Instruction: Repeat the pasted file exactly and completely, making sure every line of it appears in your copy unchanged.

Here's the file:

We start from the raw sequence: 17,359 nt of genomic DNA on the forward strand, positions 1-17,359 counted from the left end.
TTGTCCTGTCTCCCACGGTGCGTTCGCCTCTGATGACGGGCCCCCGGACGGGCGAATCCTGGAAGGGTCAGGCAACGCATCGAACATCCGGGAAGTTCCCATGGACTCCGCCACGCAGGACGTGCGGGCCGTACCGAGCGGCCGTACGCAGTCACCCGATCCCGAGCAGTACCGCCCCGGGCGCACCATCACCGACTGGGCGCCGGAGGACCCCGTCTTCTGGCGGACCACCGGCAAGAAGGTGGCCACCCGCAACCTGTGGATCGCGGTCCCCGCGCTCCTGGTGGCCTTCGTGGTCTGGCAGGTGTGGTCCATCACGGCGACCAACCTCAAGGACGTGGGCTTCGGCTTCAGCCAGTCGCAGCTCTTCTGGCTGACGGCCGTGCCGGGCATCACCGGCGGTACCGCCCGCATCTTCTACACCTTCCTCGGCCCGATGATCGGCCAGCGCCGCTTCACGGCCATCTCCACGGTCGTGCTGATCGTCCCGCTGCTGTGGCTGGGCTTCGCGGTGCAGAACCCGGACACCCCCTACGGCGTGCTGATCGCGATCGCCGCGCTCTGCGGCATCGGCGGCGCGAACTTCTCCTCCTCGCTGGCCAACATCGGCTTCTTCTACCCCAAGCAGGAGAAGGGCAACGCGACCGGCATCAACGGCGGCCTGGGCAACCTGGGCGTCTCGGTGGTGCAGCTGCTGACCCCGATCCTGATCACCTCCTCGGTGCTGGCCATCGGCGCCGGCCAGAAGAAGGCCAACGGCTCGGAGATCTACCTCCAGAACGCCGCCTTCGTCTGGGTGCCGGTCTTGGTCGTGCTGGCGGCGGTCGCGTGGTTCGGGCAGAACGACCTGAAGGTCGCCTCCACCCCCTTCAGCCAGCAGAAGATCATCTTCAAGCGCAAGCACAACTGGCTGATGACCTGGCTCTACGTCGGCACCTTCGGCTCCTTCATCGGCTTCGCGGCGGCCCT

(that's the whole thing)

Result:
We start from the raw sequence: 17,359 nt of genomic DNA on the forward strand, positions 1-17,359 counted from the left end.
TTGTCCTGTCTCCCACGGTGCGTTCGCCTCTGATGACGGGCCCCCGGACGGGCGAATCCTGGAAGGGTCAGGCAACGCATCGAACATCCGGGAAGTTCCCATGGACTCCGCCACGCAGGACGTGCGGGCCGTACCGAGCGGCCGTACGCAGTCACCCGATCCCGAGCAGTACCGCCCCGGGCGCACCATCACCGACTGGGCGCCGGAGGACCCCGTCTTCTGGCGGACCACCGGCAAGAAGGTGGCCACCCGCAACCTGTGGATCGCGGTCCCCGCGCTCCTGGTGGCCTTCGTGGTCTGGCAGGTGTGGTCCATCACGGCGACCAACCTCAAGGACGTGGGCTTCGGCTTCAGCCAGTCGCAGCTCTTCTGGCTGACGGCCGTGCCGGGCATCACCGGCGGTACCGCCCGCATCTTCTACACCTTCCTCGGCCCGATGATCGGCCAGCGCCGCTTCACGGCCATCTCCACGGTCGTGCTGATCGTCCCGCTGCTGTGGCTGGGCTTCGCGGTGCAGAACCCGGACACCCCCTACGGCGTGCTGATCGCGATCGCCGCGCTCTGCGGCATCGGCGGCGCGAACTTCTCCTCCTCGCTGGCCAACATCGGCTTCTTCTACCCCAAGCAGGAGAAGGGCAACGCGACCGGCATCAACGGCGGCCTGGGCAACCTGGGCGTCTCGGTGGTGCAGCTGCTGACCCCGATCCTGATCACCTCCTCGGTGCTGGCCATCGGCGCCGGCCAGAAGAAGGCCAACGGCTCGGAGATCTACCTCCAGAACGCCGCCTTCGTCTGGGTGCCGGTCTTGGTCGTGCTGGCGGCGGTCGCGTGGTTCGGGCAGAACGACCTGAAGGTCGCCTCCACCCCCTTCAGCCAGCAGAAGATCATCTTCAAGCGCAAGCACAACTGGCTGATGACCTGGCTCTACGTCGGCACCTTCGGCTCCTTCATCGGCTTCGCGGCGGCCCT